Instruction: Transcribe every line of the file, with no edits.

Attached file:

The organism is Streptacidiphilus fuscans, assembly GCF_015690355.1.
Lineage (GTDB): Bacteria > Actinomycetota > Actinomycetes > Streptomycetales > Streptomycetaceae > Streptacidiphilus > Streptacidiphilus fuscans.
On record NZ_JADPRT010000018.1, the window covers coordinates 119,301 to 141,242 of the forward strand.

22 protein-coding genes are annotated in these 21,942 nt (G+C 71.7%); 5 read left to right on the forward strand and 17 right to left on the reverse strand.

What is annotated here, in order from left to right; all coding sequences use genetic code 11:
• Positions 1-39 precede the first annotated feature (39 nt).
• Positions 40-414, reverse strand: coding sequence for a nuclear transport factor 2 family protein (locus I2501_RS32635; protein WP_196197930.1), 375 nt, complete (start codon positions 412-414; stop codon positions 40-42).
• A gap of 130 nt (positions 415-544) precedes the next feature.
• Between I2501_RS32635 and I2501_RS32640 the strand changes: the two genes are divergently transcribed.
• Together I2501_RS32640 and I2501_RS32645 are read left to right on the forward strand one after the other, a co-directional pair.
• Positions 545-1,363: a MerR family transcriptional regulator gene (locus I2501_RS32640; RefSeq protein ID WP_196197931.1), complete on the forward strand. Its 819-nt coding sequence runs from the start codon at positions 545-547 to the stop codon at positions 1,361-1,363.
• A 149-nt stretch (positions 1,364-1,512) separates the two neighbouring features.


The organism is Streptacidiphilus fuscans, assembly GCF_015690355.1.
Lineage (GTDB): Bacteria > Actinomycetota > Actinomycetes > Streptomycetales > Streptomycetaceae > Streptacidiphilus > Streptacidiphilus fuscans.
On record NZ_JADPRT010000018.1, the window covers coordinates 119,301 to 141,242 of the forward strand.

22 protein-coding genes are annotated in these 21,942 nt (G+C 71.7%); 5 read left to right on the forward strand and 17 right to left on the reverse strand.

What is annotated here, in order from left to right; all coding sequences use genetic code 11:
• Positions 1-39 precede the first annotated feature (39 nt).
• Positions 40-414, reverse strand: coding sequence for a nuclear transport factor 2 family protein (locus I2501_RS32635; protein WP_196197930.1), 375 nt, complete (start codon positions 412-414; stop codon positions 40-42).
• A gap of 130 nt (positions 415-544) precedes the next feature.
• Between I2501_RS32635 and I2501_RS32640 the strand changes: the two genes are divergently transcribed.
• Together I2501_RS32640 and I2501_RS32645 are read left to right on the forward strand one after the other, a co-directional pair.
• Positions 545-1,363: a MerR family transcriptional regulator gene (locus I2501_RS32640; RefSeq protein ID WP_196197931.1), complete on the forward strand. Its 819-nt coding sequence runs from the start codon at positions 545-547 to the stop codon at positions 1,361-1,363.
• A 149-nt stretch (positions 1,364-1,512) separates the two neighbouring features.